After the talks, which lasted several hours, a U.S. embassy official said they were "frank and serious, and focused as agreed on security problems in Iraq." He added that the talks will continue at a date to be agreed later.
In a statement today, Iraqi President Jalal Talabani said a successful meeting would be good for all parties, and added that he hoped the Iranian side "would play a positive role to meet the expectations of the Iraqi nation."
Neither Tehran nor Washington has said precisely what they hope to achieve at the talks, which were hosted by Iraqi officials in Baghdad and led by Marcie Ries, a senior diplomat at the U.S. Embassy in Iraq, and Amir Abdollahian, the deputy head of Iran's mission.
Establishing the security subcommittee has been the main achievement so far of new face-to-face contacts between Washington and Tehran, which have had no diplomatic ties for almost 30 years.
The U.S. says Iran is fomenting unrest in Iraq by supporting Shi'ite militias and supplying weapons used to kill U.S. troops. Iran denies it is responsible for violence.
Two rounds of senior talks in May and July were attended by the U.S. and Iranian ambassadors.
Fifty Dead In Latest Violence
Meanwhile today, at least 30 people were killed and some 50 others injured in the northern Iraqi city of Tal Afar when a suicide truck bomber struck a crowded Shi'ite neighborhood. A complete curfew was imposed on the city after the attack, which also destroyed nearby homes.
In a southern suburb of Baghdad, a roadside bomb reportedly killed nine Iraqis and wounded others at a minibus stop. Both bombings hit during morning rush hour. Another six people were reported killed in clashes in the town of Al-Dulu'iyah, north of Baghdad.
Separately, the U.S. military said five of its soldiers have been killed in separate incidents in Iraq over the past 24 hours. Four U.S. troops were killed today in the city of Ba'qubah, in Diyala Governorate, while another soldier was killed on August 5 in the eastern part of Baghdad.
(compiled from agency reports)
|Tehran Remains Suspicious
Despite a willingness to talk, Iranian officials remain wary of U.S. motives. more
|Former U.S. Official Pessimistic
Richard Perle sees little use in talking to the current Iranian regime. more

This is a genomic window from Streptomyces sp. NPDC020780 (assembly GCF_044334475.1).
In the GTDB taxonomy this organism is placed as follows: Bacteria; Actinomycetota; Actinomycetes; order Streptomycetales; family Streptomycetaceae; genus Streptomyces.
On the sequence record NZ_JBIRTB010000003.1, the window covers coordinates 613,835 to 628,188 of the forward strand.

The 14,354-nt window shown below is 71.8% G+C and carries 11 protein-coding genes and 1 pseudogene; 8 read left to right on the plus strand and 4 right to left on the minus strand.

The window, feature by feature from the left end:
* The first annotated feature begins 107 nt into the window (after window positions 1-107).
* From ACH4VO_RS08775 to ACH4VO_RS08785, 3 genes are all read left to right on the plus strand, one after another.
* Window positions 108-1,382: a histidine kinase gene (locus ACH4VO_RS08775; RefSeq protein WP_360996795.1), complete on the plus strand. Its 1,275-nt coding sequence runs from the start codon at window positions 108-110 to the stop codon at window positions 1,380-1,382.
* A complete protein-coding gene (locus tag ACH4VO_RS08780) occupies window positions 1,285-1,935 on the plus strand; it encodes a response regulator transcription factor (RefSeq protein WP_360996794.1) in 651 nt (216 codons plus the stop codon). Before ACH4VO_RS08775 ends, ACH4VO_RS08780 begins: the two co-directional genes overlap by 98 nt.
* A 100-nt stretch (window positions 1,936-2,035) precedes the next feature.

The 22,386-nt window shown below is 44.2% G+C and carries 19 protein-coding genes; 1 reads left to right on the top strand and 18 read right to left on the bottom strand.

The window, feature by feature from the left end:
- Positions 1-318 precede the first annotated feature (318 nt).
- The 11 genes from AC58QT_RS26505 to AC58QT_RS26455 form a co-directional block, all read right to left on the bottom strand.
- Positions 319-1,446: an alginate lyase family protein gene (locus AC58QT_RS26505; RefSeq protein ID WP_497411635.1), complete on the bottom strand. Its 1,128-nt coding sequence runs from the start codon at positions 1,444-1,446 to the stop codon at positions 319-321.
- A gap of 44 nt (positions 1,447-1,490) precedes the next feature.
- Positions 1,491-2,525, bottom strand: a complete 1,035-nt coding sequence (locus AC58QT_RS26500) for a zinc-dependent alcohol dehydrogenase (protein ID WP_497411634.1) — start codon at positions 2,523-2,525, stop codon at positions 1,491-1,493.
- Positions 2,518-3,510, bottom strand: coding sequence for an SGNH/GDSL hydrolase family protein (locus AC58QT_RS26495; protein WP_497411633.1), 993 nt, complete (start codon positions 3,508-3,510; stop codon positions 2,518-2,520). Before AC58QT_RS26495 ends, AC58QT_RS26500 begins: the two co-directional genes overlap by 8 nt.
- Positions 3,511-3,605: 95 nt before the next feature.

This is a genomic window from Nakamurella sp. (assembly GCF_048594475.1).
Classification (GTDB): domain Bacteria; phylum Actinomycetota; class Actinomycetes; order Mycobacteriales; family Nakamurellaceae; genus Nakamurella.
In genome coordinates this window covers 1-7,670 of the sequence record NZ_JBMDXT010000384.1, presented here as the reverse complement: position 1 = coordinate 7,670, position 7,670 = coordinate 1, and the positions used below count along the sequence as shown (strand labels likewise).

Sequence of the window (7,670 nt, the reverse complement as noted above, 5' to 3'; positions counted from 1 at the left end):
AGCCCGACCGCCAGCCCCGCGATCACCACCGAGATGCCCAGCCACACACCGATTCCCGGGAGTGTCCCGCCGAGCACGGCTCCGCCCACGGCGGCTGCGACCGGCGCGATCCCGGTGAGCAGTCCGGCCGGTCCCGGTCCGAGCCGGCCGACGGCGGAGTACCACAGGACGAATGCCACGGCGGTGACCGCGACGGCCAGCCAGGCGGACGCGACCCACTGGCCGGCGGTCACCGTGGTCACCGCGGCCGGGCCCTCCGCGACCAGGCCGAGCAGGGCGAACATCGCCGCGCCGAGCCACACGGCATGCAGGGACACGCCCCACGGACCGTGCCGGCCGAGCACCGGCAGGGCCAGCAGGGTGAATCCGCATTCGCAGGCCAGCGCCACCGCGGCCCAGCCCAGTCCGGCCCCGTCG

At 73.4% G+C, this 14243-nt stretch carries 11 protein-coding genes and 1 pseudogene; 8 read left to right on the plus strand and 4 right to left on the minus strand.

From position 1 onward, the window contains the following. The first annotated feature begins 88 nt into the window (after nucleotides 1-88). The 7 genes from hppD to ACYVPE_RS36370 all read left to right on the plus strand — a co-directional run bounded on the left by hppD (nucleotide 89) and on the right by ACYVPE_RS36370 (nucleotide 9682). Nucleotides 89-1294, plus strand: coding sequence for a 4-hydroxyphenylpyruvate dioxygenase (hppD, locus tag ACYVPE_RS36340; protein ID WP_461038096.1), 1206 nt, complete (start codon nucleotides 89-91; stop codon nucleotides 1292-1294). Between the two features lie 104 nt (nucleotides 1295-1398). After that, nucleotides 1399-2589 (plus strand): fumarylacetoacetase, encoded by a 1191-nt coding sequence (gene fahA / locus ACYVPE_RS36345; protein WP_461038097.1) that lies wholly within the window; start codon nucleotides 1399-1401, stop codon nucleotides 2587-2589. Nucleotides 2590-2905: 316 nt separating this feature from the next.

Some perspectives on the U.S.-Iranian talks of May 28, 2007, as expressed to Radio Farda.
Mehrdad Khansari, a former Iranian diplomat and analyst who is based in London: "Today the talks with the U.S. have begun but that does not mean that the talks will have reached a result. The Iranian and U.S. governments need to [tell] their audiences that they are not abstaining from talking to each other."
Tehran-based journalist Mashaollah Shamsolvaezin (pictured above): "There is a necessity that has forced the two countries to accept a series of new issues; these new issues are the talks that are going to begin between the two sides and I am hopeful about its future. The U.S. is facing serious [problems] regarding the situation in Iraq, from the other side is Iran facing some threats in the Middle East that come from insecurity in Iraq and also insecurity in Afghanistan. The seriousness of talks depend on the will of both sides and it seems that both sides are determined to seriously deal with issues, therefore I see a positive perspective for the Iran/U.S.talks."
Ted Galen Carpenter, a U.S. foreign policy analyst at the Cato Institute in Washington (pictured above), says he believes the talks can help: "The United States is in a difficult position right now in that the current U.S policy in Iraq simply has not worked at all; and I think we are beginning to cast about for some alternatives and Iran can be at least modestly hopeful in that regard as long as we recognize that Iranian influence in Iraq is going to be inevitably much, much stronger than it was before."
Richard Perle, a former Pentagon official (pictured above) who lobbied forcefully for a U.S. invasion of Iraq: "I don't believe [talking to Iran will] help because I don't believe there is any interest on the part of the mullahs in Tehran in changing the behavior of the government of Iran, which has been -- and I think will continue to be -- to encourage violence and disorder in Iraq."